Trip Difficulty

We will be hiking up and down ridges with tools and day packs to restore trails. Trail work is strenuous and it is important that you are in good physical condition. Your ability to follow leader and agency staff instructions and to work as a team member is important for this project. Come prepared to work, have fun, and seek adventures.  

Equipment and Clothing

The work tools will be furnished by the park. It is crucial to bring a good pair of leather gloves. You will also need sturdy work boots, long pants, and long-sleeved shirts to protect you from the brambles, sun, and insects. In addition to your tent and camping equipment, you will also need a day pack, water bottles, raingear, sunscreen, hat, and bandana. We will provide your food, but you need your own spoon, fork, knife, and plate. We will provide a first-aid kit, but you should bring moleskin, insect repellent, bandages, aspirin, and any medications you require.

Typical summer temperatures will be in the 80s and will cool off into the 40s at nighttime. August is typically dry, but rain is always possible at these high-mountain altitudes. 



  • Earthwalk Press: “Lassen Volcanic National Park Hiking Map and Guide,” has hiking information and a topo map.


  • Richard, Ellis, Lassen Volcanic: The Story behind the Scenery. Available from www.kcpublications.com or call 800-626-9673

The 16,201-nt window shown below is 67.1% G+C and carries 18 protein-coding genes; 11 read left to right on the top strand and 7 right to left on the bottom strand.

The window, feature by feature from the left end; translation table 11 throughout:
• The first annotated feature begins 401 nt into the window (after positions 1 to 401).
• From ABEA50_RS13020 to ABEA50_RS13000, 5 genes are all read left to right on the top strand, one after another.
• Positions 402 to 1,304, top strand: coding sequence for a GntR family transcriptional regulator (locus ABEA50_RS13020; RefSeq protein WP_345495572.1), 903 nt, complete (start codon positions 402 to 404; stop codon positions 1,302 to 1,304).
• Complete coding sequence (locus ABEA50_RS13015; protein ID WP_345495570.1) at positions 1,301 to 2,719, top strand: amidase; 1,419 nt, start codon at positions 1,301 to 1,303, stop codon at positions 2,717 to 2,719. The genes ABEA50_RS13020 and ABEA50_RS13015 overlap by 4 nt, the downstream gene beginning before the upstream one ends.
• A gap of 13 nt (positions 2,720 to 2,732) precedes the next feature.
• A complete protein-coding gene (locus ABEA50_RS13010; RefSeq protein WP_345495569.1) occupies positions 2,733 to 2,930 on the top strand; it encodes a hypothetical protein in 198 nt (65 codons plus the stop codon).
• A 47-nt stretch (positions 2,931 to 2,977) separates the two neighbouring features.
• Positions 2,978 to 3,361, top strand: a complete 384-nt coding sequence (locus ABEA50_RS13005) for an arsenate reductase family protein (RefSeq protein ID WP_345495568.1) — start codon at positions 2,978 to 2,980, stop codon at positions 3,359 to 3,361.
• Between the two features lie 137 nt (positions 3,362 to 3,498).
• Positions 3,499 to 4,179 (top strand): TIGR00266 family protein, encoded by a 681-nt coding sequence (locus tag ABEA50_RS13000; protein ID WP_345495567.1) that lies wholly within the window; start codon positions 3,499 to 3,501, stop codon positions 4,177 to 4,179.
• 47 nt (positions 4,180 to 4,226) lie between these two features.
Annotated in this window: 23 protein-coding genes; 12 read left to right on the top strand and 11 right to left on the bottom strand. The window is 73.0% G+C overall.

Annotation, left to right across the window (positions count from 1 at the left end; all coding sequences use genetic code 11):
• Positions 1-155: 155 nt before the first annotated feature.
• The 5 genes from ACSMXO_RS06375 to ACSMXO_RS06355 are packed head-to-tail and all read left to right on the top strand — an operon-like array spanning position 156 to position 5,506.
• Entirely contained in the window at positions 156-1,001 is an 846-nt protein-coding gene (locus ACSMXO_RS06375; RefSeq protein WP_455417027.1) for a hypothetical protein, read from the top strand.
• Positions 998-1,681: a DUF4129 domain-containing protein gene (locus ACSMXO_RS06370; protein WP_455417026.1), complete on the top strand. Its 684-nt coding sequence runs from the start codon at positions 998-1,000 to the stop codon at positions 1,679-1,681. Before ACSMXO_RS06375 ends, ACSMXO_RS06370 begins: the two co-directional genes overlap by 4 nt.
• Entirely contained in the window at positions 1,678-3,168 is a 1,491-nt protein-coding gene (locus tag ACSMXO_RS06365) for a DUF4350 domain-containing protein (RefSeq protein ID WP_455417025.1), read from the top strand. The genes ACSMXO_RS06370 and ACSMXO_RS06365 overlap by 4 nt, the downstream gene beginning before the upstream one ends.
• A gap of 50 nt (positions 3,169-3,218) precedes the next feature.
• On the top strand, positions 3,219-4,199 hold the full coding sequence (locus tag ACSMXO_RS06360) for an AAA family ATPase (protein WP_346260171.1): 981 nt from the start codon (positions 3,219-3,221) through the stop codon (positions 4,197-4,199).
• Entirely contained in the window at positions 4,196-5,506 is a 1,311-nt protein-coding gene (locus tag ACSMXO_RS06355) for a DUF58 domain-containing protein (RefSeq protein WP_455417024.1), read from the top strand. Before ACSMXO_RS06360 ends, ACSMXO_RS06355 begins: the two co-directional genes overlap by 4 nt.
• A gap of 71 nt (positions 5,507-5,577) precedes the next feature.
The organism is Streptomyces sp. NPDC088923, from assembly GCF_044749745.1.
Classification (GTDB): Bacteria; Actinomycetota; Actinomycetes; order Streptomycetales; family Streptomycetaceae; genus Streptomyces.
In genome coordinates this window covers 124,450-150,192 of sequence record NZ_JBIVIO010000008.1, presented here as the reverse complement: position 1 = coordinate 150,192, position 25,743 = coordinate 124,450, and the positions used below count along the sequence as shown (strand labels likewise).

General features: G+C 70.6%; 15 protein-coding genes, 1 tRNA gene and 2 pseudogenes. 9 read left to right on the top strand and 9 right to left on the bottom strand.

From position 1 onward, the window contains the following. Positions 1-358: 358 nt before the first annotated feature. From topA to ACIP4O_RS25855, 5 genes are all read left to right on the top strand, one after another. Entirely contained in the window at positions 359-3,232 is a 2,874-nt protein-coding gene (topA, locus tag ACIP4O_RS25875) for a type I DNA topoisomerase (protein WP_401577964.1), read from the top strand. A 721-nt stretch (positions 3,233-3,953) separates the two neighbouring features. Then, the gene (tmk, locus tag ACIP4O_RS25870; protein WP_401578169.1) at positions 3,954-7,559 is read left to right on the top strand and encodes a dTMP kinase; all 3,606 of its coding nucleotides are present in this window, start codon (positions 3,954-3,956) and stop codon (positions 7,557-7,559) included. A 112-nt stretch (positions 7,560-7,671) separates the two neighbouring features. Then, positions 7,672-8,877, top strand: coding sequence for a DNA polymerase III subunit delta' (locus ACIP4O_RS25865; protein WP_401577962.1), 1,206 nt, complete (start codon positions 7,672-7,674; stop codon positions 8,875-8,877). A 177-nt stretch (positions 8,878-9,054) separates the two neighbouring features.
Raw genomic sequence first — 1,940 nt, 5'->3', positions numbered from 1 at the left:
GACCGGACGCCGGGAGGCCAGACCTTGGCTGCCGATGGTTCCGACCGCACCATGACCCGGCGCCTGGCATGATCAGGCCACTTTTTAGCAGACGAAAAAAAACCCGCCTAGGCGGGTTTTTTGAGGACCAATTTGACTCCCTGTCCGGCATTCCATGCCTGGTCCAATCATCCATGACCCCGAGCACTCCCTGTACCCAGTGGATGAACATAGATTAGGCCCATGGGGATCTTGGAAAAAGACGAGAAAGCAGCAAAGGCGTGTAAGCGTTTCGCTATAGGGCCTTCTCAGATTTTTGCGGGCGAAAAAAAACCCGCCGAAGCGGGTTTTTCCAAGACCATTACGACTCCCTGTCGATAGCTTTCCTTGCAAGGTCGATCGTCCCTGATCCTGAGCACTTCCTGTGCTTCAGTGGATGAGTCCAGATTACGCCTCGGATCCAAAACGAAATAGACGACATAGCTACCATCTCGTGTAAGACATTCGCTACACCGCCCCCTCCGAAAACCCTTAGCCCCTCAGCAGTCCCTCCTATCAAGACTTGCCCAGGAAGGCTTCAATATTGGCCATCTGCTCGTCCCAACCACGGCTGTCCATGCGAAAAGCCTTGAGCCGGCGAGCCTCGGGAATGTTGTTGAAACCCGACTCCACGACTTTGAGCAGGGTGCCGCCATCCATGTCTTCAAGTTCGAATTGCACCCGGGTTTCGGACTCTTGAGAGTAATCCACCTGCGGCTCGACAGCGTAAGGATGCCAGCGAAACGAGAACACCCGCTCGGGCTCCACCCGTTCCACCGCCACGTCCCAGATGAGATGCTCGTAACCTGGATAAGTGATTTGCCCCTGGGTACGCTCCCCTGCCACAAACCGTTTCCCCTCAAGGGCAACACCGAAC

• Schaffer, Jeffery P., Lassen National Park and Vicinity. This book is informative and has many references for each section.



The Sierra Club is an environmentally focused entity. We are concerned about conservation and sustainability of resources. Our work is accomplished by volunteers and aided by a salaried staff, and encourages grassroots involvement. Our outings seek to empower participants toward greater understanding, advocacy, and participation in the goals of the club.

Budget cuts have decreased park maintenance staff and as a result some of the area’s trails have become overgrown and fallen in disrepair. Previously, the area was maintained by seasonal employees, which have since been eliminated.

In 2014 America celebrates the 50th anniversary of the Wilderness Act. The Sierra Club, various other organizations with a wilderness focus, and the four federal wilderness management agencies are vigorously planning this celebration. The goal of the effort is to assure that a broader public knows about the concept and benefits of wilderness. Sierra Club Outings is a vital part of the celebrations for wilderness.
While the Act was far in the future when our outings program started, we were already promoting the principle behind it: to forever set aside from human developments certain special places, by civic agreement. This is the basic principle on which the Sierra Club was founded. The wilderness anniversary gives us an opportunity to highlight our organization’s leading role—in publicizing this principle, in passing the 1964 Act, and in achieving more designated wilderness since then.



Dave Garcia was a California State Park Ranger for 28 years. He has led Sierra Club kayak, mountain bike, and habitat restoration trips. Dave's trips are about the service commitment of working hard, playing hard, making new friends, and having fun!


Suzanne Ferguson has been cooking for Sierra Club Service Trips since 2005. A Floridian, she loves the exhilaration of Western trips, and has enjoyed cooking in Wyoming, Arizona, and California as well as her home state. She favors hearty, vegetarian-friendly meals with a local flair, and welcomes food consultation with prospective participants.